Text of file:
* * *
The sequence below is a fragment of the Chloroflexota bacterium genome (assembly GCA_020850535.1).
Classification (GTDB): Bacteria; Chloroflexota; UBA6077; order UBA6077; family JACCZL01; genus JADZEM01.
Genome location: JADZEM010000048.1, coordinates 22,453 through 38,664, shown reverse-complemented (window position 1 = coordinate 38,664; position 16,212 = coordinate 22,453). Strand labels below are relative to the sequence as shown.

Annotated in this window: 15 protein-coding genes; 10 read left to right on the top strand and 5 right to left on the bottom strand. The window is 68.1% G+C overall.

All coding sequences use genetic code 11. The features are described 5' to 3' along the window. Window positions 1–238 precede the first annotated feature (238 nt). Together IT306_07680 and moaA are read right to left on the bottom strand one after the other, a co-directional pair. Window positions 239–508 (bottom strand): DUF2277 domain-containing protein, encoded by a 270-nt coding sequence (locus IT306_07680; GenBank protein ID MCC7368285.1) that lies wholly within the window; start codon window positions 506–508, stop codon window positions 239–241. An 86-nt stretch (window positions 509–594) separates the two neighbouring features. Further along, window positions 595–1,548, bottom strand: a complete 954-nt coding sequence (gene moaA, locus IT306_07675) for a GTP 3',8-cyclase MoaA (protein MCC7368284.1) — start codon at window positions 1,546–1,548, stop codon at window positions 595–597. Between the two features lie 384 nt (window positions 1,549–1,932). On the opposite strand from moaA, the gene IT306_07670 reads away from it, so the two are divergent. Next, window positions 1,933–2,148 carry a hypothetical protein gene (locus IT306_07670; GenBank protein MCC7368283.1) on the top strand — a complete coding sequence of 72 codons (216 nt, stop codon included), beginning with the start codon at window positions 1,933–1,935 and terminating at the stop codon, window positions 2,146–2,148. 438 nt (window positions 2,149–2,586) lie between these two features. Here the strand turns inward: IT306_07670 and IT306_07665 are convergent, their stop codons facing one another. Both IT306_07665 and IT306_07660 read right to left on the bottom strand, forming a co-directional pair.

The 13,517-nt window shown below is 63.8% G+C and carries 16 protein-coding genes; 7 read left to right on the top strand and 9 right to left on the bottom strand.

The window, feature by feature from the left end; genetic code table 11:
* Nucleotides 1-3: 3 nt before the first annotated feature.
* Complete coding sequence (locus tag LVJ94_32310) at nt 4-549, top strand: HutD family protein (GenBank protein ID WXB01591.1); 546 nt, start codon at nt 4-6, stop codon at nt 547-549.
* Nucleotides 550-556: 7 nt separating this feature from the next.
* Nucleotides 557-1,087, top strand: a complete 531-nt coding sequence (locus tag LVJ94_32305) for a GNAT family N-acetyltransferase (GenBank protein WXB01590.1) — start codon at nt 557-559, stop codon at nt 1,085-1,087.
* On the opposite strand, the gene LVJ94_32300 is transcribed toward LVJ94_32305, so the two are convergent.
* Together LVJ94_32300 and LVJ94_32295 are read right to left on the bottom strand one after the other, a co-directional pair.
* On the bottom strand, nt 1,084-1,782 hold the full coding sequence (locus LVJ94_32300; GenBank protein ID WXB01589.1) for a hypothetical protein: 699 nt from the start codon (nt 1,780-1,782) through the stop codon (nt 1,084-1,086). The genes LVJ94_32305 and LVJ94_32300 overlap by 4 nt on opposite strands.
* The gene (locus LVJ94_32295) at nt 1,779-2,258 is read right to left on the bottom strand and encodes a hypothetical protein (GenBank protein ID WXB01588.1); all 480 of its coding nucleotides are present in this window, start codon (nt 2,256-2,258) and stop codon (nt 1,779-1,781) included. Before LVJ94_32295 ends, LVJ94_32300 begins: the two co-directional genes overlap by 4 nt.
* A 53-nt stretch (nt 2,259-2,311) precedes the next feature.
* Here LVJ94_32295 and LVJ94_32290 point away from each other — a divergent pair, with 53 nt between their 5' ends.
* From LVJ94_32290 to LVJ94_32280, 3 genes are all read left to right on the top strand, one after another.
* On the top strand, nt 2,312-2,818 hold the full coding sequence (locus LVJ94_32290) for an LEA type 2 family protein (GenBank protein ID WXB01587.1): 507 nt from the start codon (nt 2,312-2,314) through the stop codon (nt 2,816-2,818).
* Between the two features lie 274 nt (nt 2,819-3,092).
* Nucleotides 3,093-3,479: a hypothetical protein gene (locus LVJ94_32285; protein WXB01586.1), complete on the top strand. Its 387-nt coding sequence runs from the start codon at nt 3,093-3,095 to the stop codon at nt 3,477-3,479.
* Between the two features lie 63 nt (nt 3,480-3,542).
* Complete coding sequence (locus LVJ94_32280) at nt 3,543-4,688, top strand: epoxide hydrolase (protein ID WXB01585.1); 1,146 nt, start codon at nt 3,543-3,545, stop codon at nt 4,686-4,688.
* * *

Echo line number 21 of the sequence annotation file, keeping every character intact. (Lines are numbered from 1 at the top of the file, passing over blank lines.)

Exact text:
* Nucleotides 3,093-3,479: a hypothetical protein gene (locus LVJ94_32285; protein WXB01586.1), complete on the top strand. Its 387-nt coding sequence runs from the start codon at nt 3,093-3,095 to the stop codon at nt 3,477-3,479.